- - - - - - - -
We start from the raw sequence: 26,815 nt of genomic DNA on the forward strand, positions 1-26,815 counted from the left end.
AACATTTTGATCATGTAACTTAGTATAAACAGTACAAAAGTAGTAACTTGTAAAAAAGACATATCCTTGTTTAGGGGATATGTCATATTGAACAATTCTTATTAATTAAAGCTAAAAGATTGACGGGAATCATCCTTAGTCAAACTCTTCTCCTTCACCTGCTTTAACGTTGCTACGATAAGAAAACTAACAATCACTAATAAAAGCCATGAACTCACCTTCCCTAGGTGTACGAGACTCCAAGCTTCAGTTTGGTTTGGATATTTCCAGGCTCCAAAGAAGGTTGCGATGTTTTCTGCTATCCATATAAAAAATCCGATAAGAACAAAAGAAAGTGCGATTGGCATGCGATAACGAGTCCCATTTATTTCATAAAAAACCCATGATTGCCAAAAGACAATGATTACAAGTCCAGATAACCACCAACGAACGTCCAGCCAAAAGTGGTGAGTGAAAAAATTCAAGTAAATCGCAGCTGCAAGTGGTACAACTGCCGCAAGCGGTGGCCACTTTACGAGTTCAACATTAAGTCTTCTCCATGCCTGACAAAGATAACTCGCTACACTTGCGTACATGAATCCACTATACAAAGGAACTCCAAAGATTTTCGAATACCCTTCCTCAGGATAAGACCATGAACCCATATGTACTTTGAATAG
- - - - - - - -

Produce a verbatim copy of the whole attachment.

We start from the raw sequence: 26,815 nt of genomic DNA on the forward strand, positions 1-26,815 counted from the left end.
AACATTTTGATCATGTAACTTAGTATAAACAGTACAAAAGTAGTAACTTGTAAAAAAGACATATCCTTGTTTAGGGGATATGTCATATTGAACAATTCTTATTAATTAAAGCTAAAAGATTGACGGGAATCATCCTTAGTCAAACTCTTCTCCTTCACCTGCTTTAACGTTGCTACGATAAGAAAACTAACAATCACTAATAAAAGCCATGAACTCACCTTCCCTAGGTGTACGAGACTCCAAGCTTCAGTTTGGTTTGGATATTTCCAGGCTCCAAAGAAGGTTGCGATGTTTTCTGCTATCCATATAAAAAATCCGATAAGAACAAAAGAAAGTGCGATTGGCATGCGATAACGAGTCCCATTTATTTCATAAAAAACCCATGATTGCCAAAAGACAATGATTACAAGTCCAGATAACCACCAACGAACGTCCAGCCAAAAGTGGTGAGTGAAAAAATTCAAGTAAATCGCAGCTGCAAGTGGTACAACTGCCGCAAGCGGTGGCCACTTTACGAGTTCAACATTAAGTCTTCTCCATGCCTGACAAAGATAACTCGCTACACTTGCGTACATGAATCCACTATACAAAGGAACTCCAAAGATTTTCGAATACCCTTCCTCAGGATAAGACCATGAACCCATATGTACTTTGAATAG